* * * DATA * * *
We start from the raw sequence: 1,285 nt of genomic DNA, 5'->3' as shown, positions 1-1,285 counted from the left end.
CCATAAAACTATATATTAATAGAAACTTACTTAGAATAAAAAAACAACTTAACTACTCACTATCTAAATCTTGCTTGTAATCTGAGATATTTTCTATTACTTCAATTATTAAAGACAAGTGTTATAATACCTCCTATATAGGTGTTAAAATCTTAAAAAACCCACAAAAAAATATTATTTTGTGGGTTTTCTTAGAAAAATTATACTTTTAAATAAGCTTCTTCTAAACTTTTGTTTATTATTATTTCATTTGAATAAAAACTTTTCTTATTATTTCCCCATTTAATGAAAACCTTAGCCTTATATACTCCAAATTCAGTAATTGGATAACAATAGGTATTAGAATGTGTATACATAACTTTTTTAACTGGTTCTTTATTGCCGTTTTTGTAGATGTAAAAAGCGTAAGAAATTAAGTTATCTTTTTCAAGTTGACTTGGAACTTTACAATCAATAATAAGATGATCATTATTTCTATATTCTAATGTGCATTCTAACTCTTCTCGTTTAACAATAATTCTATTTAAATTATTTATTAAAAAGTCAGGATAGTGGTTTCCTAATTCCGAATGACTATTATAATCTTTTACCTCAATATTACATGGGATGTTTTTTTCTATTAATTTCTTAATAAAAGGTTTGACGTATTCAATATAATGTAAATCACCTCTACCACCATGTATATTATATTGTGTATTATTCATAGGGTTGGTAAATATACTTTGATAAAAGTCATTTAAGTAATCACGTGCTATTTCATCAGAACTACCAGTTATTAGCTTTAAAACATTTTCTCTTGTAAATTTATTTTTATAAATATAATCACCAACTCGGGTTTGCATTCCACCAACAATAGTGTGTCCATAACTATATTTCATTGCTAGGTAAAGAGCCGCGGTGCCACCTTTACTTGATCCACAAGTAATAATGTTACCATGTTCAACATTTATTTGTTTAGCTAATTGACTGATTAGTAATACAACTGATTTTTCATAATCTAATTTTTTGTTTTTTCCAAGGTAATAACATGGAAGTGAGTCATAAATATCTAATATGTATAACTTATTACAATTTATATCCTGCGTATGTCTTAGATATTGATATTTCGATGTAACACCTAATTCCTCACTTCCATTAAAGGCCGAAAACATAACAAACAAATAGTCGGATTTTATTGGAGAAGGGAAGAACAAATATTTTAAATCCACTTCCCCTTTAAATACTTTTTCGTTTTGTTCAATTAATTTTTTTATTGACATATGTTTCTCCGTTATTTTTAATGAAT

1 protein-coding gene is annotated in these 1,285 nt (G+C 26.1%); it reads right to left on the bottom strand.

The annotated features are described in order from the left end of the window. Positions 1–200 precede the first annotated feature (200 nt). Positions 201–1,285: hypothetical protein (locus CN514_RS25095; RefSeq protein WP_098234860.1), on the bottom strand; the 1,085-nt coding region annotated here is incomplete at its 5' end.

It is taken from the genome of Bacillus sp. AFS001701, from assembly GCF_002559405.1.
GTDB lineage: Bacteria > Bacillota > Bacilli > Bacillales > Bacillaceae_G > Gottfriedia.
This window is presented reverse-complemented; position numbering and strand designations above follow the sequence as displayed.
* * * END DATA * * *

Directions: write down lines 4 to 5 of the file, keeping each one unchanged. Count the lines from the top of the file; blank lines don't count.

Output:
The annotated features are described in order from the left end of the window. Positions 1–200 precede the first annotated feature (200 nt). Positions 201–1,285: hypothetical protein (locus CN514_RS25095; RefSeq protein WP_098234860.1), on the bottom strand; the 1,085-nt coding region annotated here is incomplete at its 5' end.

It is taken from the genome of Bacillus sp. AFS001701, from assembly GCF_002559405.1.